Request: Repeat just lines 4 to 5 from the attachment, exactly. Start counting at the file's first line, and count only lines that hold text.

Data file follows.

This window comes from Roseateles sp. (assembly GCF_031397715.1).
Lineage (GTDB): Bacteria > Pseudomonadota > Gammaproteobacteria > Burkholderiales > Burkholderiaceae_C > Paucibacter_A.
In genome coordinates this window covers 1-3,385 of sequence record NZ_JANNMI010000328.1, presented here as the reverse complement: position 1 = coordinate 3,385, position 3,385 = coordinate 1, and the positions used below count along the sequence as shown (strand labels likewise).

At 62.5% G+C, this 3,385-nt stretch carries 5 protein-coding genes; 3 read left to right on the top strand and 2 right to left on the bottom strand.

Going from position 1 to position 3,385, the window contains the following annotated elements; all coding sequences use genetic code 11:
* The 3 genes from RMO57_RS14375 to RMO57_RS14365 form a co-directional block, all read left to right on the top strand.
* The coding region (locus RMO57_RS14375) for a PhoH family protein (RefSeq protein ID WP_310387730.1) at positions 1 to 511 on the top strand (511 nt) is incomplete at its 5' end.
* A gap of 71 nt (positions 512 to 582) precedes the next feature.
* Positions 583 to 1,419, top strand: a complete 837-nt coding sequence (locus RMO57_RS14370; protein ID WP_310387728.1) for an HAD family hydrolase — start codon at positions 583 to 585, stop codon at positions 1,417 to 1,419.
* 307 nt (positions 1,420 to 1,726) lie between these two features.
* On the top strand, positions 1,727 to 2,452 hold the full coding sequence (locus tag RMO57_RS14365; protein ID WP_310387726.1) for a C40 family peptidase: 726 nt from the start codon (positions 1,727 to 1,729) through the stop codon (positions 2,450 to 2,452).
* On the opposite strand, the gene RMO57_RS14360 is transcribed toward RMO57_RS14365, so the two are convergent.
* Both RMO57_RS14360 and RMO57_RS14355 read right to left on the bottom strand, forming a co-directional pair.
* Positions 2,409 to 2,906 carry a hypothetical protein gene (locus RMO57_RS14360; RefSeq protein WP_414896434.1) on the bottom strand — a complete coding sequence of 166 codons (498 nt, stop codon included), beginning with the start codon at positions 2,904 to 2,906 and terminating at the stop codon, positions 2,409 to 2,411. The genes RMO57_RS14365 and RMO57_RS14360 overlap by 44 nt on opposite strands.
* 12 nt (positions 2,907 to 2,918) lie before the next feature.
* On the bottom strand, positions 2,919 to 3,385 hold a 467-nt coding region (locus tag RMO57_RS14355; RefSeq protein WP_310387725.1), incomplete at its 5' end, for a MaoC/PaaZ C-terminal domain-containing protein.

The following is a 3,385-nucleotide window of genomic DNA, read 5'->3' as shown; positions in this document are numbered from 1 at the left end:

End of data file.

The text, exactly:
At 62.5% G+C, this 3,385-nt stretch carries 5 protein-coding genes; 3 read left to right on the top strand and 2 right to left on the bottom strand.

Going from position 1 to position 3,385, the window contains the following annotated elements; all coding sequences use genetic code 11: